All Photos © 2004, Joe Farace, All Rights Reserved
The biggest challenge when photographing cars at auto shows--indoors or
out--is dealing with cluttered backgrounds. In the past I've used
low angles, high angles and postproduction techniques to blur the setting and
add some zoom-zoom. That approach shifted my focus from the subject to its surroundings,
so I decided to stop worrying and digitally place these show cars into realistic
backgrounds. This technique uses Adobe Photoshop CS, but any image-editing program
with layers capability will work. The rest of the tools are common to other
software or are available as Photoshop compatible plug-ins.
One of the two images that make up this composite image was created with film
while the other was captured digitally. While this mixed media approach caused
me to add one effect (film grain) similar results could be obtained with film-film
images or digital-digital image files.
1. The original background photograph was made on 35mm Kodak
Portra 400 black and white film (C-41 process) with a Horizon 202 panoramic
camera. Having a car in the shot, in this case my GTI 337, let me later re-size
the hot rod's image in relation to the VW, but it's not necessary.
The negative was digitized with an Epson Perfection 4870 scanner using LaserSoft's
SilverFast software, which includes profiles for various manufacturers'
2. The hot rod was photographed with a Canon EOS 1D Mark
II in Raw format, so the first thing I did was tweak the image using Adobe's
Camera Raw. I could have used Canon's Digital Photo Professional software,
but since I was ultimately going to work on background and foreground images
in Photoshop CS, I decided to skip that step. Digital perfectionists might want
to take it.
3. I slightly tweaked the color and density of the hot rod
file using Camera Raw, and made extensive use of Photoshop CS Clone Stamp and
Healing brush to clean the dust and lint my local photo lab (Wal-Mart) adds
to negatives when processing the film. Then I used Levels (Image>Adjustments>Levels)
and Curves (Image>Adjustments>Curves) to adjust the image brightness.
If you're not working with a monitor that has been calibrated, you may
be whistling into the wind on this step and probably all that follow, but what
the heck, go for it.
4. Once the background was in good shape, it's time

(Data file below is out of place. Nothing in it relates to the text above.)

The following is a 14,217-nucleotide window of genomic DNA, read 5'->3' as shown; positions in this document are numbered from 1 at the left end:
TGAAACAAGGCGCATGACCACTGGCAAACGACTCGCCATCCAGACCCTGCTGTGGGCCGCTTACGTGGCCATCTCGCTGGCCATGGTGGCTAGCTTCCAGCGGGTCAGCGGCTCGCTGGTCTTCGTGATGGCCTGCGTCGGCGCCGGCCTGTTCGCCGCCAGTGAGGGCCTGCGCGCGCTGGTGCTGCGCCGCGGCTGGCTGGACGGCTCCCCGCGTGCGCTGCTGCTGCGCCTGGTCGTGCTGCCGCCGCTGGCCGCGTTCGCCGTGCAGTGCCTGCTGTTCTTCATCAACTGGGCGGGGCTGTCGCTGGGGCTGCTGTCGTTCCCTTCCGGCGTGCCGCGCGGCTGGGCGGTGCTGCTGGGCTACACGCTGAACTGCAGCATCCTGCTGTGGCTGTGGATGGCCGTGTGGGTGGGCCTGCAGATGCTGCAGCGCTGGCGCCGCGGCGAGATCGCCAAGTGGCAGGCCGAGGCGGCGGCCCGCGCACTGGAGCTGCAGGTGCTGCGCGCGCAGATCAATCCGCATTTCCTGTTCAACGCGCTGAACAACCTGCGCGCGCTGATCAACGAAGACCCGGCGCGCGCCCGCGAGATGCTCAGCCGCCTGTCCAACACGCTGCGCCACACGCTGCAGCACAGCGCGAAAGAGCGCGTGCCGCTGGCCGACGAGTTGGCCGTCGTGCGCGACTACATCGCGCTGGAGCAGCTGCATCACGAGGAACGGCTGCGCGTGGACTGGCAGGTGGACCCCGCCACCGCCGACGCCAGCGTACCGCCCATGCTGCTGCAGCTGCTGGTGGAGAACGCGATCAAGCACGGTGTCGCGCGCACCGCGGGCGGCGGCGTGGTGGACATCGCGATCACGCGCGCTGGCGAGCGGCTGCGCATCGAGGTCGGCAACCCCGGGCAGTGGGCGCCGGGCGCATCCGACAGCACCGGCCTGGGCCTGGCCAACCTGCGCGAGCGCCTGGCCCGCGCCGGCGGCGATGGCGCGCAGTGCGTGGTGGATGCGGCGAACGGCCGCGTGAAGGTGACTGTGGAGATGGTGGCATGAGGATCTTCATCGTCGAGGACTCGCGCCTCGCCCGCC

to work on the foreground. Photoshop CS Extract command (Filter>Extract)
launches a dialog box giving you all the tools needed, but here's a few
tips that might make the process less stressful. The first step is outlining
the car using the Highlighter tool. Unless you're good at freehand drawing
I suggest you click the Smart Highlighting check box to guide the tool along
areas of varying color or contrast. It's also a good idea to work on an
enlarged section of the image and trace its outline with a small brush using
short easy strokes. (It's easier to undo mistakes this way.) I used my
mouse to outline the car's edges, but you can choose whatever kind of
pointing device works for you. When you're done outlining, select the
Paint Bucket tool and click the middle of the outlined subject to fill it with
color. Your car--or whatever--is now selected.
5. When you click the Extract button, the car is removed
from its background. This process is seldom perfect (for me anyway) so use the
Eraser tool to clean up extraneous background bits and pieces that might have
come along for the ride. At this point I noticed my next challenge: My original
photograph did not include the car's entire shadow, so I would need some
creative artwork to make the shadow whole. But first put the car on a separate
layer. Using the Magic Wand tool I selected the hot rod, then placed it on its
own layer using Command-J (CTRL-J on Windows). This last step may be redundant,
but like my dad, I guess I'm a "belt and suspenders" kind
6. With background and foreground image windows open, drag
the car layer on top of the background. This automatically places the car on
a new layer atop the background image. Next, use that layer's "handles"--be
sure "Show Bounding Box" is clicked in the Options bar--to
re-size and even rotate the car slightly to place it in a realistic position.
Make this step easier by lowering the top layer's Opacity and see through
the car onto the background while making these adjustments.